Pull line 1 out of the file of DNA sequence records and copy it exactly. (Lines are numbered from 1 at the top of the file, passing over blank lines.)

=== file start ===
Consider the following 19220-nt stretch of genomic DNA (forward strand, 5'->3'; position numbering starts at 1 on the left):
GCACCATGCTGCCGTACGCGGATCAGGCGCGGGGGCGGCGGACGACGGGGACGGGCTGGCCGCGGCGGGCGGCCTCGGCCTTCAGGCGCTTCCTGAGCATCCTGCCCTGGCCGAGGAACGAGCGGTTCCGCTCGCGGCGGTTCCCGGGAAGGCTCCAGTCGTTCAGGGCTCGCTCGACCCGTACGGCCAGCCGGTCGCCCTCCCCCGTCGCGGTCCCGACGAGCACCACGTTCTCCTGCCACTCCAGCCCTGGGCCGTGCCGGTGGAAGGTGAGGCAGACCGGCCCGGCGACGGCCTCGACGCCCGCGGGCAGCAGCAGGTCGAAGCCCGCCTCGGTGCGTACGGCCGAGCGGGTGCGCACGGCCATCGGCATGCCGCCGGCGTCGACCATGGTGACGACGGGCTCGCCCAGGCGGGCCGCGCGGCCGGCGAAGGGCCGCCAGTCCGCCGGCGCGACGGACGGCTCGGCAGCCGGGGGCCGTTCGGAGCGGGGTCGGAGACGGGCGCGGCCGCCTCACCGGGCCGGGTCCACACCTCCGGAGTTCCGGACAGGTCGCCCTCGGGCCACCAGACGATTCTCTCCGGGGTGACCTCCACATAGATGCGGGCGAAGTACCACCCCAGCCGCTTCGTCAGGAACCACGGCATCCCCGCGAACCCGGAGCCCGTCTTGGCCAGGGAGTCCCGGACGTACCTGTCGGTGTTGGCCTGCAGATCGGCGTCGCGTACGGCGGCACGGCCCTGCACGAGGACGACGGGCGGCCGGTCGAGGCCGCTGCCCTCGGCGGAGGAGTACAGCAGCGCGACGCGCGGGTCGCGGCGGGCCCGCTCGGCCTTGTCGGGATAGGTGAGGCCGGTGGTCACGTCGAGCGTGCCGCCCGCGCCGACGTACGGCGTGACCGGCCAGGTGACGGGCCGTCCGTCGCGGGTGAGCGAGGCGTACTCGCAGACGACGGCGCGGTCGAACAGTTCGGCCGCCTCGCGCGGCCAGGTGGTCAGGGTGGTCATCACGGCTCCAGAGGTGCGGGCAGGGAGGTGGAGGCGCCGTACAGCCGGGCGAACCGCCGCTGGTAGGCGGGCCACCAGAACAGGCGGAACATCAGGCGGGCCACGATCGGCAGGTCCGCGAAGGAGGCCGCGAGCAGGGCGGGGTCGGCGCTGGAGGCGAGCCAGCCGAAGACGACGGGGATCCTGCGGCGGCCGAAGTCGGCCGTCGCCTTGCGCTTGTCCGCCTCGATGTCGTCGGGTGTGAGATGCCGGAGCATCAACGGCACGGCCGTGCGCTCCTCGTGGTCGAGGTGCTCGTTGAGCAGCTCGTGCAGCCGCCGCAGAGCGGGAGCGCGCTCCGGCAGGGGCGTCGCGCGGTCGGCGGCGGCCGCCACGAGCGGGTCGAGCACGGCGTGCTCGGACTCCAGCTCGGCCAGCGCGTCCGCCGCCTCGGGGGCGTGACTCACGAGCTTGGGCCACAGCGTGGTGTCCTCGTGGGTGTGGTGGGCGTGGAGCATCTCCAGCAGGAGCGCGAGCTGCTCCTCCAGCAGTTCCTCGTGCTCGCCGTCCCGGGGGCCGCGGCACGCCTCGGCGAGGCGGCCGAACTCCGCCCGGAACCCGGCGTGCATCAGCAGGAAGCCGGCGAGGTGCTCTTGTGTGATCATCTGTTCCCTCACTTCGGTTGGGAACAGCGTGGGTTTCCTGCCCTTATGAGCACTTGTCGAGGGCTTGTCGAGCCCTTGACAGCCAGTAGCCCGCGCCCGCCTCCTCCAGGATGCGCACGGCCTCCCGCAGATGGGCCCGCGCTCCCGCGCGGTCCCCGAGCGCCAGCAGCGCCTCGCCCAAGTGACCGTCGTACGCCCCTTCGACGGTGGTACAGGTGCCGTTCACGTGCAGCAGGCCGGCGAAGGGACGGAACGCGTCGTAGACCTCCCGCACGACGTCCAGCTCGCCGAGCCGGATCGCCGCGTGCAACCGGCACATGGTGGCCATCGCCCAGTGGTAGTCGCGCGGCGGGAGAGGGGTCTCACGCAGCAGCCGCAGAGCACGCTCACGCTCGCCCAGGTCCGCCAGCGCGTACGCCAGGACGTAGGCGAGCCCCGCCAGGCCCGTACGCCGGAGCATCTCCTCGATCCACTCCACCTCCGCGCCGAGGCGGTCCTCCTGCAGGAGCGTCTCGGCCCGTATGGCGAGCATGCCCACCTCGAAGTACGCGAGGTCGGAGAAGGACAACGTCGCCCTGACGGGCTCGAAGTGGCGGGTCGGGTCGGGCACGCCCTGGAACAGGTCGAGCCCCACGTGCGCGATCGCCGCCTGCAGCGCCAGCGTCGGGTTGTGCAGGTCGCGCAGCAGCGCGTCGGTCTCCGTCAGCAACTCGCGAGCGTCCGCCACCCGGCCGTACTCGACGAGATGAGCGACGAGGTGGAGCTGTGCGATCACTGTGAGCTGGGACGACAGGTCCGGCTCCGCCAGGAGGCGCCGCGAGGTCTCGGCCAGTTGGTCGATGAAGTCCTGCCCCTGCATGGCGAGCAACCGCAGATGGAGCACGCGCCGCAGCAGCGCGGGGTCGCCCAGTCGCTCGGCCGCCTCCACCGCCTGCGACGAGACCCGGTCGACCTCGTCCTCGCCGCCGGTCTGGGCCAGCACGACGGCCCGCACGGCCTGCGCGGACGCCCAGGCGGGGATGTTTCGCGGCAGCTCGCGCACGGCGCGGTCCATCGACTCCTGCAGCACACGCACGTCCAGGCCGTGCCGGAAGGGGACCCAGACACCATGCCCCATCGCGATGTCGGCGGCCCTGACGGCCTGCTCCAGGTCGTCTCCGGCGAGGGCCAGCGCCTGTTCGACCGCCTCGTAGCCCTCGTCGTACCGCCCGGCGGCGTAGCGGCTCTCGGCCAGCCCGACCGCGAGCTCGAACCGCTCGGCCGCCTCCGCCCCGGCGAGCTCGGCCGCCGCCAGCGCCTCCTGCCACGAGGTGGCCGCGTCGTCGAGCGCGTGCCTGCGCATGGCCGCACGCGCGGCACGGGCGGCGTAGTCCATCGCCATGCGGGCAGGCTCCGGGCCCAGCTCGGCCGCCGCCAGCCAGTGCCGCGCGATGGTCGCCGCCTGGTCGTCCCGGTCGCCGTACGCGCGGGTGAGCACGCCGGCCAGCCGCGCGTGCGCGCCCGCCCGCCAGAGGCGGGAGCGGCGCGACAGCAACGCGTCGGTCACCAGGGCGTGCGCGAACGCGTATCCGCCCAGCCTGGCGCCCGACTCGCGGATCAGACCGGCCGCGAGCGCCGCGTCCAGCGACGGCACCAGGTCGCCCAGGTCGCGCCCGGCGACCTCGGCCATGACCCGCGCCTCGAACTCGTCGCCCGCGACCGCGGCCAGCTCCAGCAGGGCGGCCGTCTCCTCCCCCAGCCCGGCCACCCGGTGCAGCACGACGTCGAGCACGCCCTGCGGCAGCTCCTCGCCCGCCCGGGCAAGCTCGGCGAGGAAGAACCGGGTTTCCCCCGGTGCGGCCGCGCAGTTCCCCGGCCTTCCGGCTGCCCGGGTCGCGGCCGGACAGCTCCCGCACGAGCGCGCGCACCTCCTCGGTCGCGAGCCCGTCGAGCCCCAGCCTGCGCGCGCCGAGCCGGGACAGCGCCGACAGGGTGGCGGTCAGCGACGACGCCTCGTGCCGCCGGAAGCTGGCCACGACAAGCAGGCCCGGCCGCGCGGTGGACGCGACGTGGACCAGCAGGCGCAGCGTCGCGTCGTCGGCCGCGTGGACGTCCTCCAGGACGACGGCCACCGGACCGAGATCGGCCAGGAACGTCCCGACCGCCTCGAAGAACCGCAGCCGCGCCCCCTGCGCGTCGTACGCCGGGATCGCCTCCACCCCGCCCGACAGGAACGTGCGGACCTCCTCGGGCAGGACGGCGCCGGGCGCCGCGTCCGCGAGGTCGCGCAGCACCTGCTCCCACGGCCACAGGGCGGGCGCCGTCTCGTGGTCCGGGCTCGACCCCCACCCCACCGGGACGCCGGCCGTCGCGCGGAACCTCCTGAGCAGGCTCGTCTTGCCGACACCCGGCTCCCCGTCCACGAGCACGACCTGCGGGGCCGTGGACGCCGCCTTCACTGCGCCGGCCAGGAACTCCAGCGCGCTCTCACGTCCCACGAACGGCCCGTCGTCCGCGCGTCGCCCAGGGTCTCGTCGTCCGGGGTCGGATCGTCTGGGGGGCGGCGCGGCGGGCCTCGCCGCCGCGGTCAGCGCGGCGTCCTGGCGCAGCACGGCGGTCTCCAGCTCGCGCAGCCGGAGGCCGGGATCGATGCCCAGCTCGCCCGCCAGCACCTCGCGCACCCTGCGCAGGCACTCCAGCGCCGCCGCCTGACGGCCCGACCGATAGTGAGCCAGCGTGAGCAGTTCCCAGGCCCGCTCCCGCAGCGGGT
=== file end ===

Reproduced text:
Consider the following 19220-nt stretch of genomic DNA (forward strand, 5'->3'; position numbering starts at 1 on the left):